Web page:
Mary Harriman Rumsey
Born(1881-11-17)November 17, 1881
DiedDecember 18, 1934(1934-12-18) (aged 53)
Resting placeSt. John's Church Cemetery, Arden, New York, U.S.
EducationBarnard College
Occupation(s)Chair of the Consumer Advisory Board, National Recovery Administration
Political partyDemocratic
SpouseCharles Cary Rumsey
Parent(s)E.H. Harriman
Mary Averell
RelativesW. Averell Harriman (brother)
E. Roland Harriman (brother)

Mary Harriman Rumsey (November 17, 1881 – December 18, 1934) was an American social activist and government official. She was the founder of The Junior League for the Promotion of Settlement Movements, later known as the Junior League of the City of New York of the Association of Junior Leagues International Inc, and served as Chair of the Consumer Advisory Board of the National Recovery Administration. Mary was the daughter of railroad magnate E.H. Harriman and sister to W. Averell Harriman, former New York State Governor and United States Diplomat. In 2015 she was posthumously inducted into the National Women's Hall of Fame.[1]

Early life

Mary Harriman Rumsey was born on November 17, 1881, the oldest of six children of railroad industrialist E.H. Harriman (1848–1909) and his wife, Mary Averell Harriman (1851–1932).[2]

Her siblings were Henry Neilson Harriman (1883–1888); Cornelia Harriman (1884–1966), who married Robert Livingston Gerry (1877–1957);[3][4] Carol Averell Harriman (1889–1948), who married R. Penn Smith in 1917 and, after his death in 1929, married W. Plunket Stewart, a racing stable owner in 1930;[5][6] William Averell Harriman (1891–1986), who in 1955 became the Governor of New York and who married Kitty Lanier Lawrence,[7] then Marie Norton Whitney (1903–1970), and lastly Pamela Beryl Digby Churchill Hayward (1920–1997); and Edward Roland Noel Harriman (1895–1978), who married Gladys Fries (1896–1983).

Mary attended Barnard College, where she specialized in sociology and was a member of Kappa Kappa Gamma. While there, she worked with Charles B. Davenport at the Cold Spring Harbor Laboratory, becoming so enamored of eugenics that her friends nicknamed her "Eugenia."[8] On Mary's urging, her mother endowed the Eugenics Record Office at Cold Spring Harbor in 1910.[8]


The Junior League

Charles, Mary Averell, Mary, Charles Jr., c.1919

Inspired by a lecture on the settlement movement, Mary, along with several friends, began volunteering at the College Settlement on Rivington Street in New York City's Lower East Side, a large immigrant enclave. Through her work at the College Settlement, Mary became convinced that there was more she could do to help others. Subsequently, Mary and a group of 80 debutantes established the Junior League for the Promotion of Settlement Movements in 1901, while she was still a student at Barnard College. The purpose of the Junior League would be to unite interested debutantes in joining the Settlement Movement in New York City.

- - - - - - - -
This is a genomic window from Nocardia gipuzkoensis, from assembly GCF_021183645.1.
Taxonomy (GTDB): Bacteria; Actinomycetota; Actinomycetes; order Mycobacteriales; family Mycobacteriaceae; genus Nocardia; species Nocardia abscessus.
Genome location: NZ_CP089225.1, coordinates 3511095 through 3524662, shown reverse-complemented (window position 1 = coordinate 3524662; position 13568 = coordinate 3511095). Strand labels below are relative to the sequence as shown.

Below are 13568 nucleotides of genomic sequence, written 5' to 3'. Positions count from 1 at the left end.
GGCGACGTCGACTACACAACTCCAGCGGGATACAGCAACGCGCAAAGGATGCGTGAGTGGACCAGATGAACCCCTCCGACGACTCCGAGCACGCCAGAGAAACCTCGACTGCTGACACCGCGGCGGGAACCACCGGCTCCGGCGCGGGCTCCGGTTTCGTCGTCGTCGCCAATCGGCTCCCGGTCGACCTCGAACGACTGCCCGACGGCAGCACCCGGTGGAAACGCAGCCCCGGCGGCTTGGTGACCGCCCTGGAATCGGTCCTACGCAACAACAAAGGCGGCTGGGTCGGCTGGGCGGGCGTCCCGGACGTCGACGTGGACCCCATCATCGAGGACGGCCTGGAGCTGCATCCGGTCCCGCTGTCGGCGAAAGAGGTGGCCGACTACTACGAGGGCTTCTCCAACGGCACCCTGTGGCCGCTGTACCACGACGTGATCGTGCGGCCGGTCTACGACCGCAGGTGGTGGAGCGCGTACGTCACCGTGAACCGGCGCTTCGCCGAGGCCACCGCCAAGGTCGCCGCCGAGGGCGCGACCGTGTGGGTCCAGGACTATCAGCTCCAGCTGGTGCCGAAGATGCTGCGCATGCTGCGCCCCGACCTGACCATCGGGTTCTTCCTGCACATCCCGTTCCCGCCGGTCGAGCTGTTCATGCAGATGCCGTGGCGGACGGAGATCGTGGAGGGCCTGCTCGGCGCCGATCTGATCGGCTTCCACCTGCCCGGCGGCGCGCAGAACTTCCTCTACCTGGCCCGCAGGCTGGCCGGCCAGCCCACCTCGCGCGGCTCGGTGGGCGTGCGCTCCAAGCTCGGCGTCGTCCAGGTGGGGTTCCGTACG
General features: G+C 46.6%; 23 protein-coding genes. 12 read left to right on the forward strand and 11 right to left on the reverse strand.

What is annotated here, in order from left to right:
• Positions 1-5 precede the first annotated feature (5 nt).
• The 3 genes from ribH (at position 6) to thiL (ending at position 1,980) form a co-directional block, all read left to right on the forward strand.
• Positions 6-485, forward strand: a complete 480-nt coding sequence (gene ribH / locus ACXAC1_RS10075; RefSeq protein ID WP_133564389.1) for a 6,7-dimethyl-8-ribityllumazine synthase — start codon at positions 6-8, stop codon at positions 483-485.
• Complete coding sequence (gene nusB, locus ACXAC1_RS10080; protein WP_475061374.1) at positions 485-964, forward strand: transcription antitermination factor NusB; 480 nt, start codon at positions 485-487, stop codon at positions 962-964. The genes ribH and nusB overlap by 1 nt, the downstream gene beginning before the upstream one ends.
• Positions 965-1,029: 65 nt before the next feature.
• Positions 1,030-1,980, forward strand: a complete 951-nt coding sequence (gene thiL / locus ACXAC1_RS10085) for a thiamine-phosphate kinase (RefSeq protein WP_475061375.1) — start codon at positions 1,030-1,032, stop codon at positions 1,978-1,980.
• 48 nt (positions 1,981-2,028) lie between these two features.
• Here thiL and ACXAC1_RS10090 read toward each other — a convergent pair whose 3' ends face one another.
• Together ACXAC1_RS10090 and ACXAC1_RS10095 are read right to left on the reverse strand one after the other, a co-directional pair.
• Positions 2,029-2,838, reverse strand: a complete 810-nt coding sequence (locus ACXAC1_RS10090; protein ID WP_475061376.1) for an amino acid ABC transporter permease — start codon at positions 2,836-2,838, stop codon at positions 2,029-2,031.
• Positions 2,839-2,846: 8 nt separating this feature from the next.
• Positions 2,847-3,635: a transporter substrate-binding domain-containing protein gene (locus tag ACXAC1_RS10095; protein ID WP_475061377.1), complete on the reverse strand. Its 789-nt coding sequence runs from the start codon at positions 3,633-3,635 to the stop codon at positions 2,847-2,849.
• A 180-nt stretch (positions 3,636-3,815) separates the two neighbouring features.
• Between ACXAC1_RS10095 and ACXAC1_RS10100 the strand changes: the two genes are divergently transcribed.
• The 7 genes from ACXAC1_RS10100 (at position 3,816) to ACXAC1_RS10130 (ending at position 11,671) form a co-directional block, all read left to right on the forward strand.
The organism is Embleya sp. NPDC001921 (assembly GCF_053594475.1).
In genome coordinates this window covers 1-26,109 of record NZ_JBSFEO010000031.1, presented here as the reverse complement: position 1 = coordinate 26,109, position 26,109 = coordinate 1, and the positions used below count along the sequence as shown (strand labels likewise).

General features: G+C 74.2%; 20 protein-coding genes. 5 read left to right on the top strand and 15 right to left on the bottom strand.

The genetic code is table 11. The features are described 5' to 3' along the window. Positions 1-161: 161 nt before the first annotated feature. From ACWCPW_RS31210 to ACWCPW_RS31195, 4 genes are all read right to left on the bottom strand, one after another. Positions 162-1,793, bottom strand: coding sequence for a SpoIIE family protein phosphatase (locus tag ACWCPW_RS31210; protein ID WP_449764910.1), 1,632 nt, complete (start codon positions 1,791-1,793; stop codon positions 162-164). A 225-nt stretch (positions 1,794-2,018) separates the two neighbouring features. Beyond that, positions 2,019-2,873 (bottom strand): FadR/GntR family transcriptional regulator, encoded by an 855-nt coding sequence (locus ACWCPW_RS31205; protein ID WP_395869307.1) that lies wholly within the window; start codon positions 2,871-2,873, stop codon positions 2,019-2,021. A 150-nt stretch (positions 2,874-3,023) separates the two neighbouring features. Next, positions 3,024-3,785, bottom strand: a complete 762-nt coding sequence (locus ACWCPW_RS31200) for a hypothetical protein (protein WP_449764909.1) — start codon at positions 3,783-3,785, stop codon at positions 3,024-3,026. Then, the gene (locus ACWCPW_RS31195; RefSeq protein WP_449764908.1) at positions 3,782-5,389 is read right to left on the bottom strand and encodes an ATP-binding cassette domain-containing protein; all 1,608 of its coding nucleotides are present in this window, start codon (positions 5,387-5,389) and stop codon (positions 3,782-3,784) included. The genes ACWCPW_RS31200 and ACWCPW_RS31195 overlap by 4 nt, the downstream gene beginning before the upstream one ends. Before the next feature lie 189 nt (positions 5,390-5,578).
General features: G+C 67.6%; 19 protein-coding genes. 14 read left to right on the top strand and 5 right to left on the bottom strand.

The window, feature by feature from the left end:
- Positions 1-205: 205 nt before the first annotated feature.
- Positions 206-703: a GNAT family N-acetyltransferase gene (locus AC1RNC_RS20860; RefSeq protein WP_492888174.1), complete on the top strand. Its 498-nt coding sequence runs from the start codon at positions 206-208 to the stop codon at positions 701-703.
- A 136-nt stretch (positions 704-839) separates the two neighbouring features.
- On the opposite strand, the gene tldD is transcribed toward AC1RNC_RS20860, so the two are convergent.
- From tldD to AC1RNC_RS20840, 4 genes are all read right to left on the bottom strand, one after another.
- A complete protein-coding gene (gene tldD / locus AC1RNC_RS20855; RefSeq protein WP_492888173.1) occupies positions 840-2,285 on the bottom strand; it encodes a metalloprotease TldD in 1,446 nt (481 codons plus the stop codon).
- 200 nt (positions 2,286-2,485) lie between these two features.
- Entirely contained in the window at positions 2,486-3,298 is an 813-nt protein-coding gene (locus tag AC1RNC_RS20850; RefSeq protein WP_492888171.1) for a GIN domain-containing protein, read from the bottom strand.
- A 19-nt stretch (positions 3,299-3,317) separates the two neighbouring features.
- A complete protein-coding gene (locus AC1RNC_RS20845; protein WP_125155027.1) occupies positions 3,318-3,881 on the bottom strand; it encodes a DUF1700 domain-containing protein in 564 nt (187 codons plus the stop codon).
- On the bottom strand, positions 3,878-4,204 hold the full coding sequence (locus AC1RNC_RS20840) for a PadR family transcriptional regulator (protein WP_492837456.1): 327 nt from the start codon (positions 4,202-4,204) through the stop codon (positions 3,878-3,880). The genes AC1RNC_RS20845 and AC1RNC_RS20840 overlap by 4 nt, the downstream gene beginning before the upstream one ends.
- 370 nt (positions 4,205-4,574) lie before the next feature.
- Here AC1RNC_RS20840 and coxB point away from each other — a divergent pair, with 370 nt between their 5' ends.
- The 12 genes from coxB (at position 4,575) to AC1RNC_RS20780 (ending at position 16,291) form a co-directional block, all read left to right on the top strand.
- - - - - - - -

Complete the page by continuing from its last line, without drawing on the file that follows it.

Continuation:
Realizing their lack of experience in dealing with the issues that faced people seeking help at the settlement house, Mary and League leaders brought together experts on the Settlement Movement to provide lectures and instruction to Junior League members. With better preparation came greater engagement leading to increased interest in membership by women notable in New York society; members would come to include Eleanor Roosevelt, Dorothy Whitney Straight and Ruth Draper.

As word of the work of the young Junior League women in New York spread, women throughout the country and beyond formed Junior Leagues in their communities. In time, Leagues would expand their efforts beyond settlement house work to respond to the social, health and educational issues of their respective communities. In 1921, approximately 30 Leagues banded together to form the Association of Junior Leagues of America to provide support to one another. With the creation of the Association, it was Mary who insisted that although it was important for all Leagues to learn from one another and share best practices, each League was ultimately beholden to its respective community and should thus function to serve that community's needs.

As the 20th century progressed, more Junior Leagues were formed throughout the United States, Canada, Mexico and the United Kingdom. Now known as the Association of Junior Leagues International Inc. (AJLI), the organization encompasses 292 member Leagues, with over 160,000 members committed to continuing the legacy established by its founder.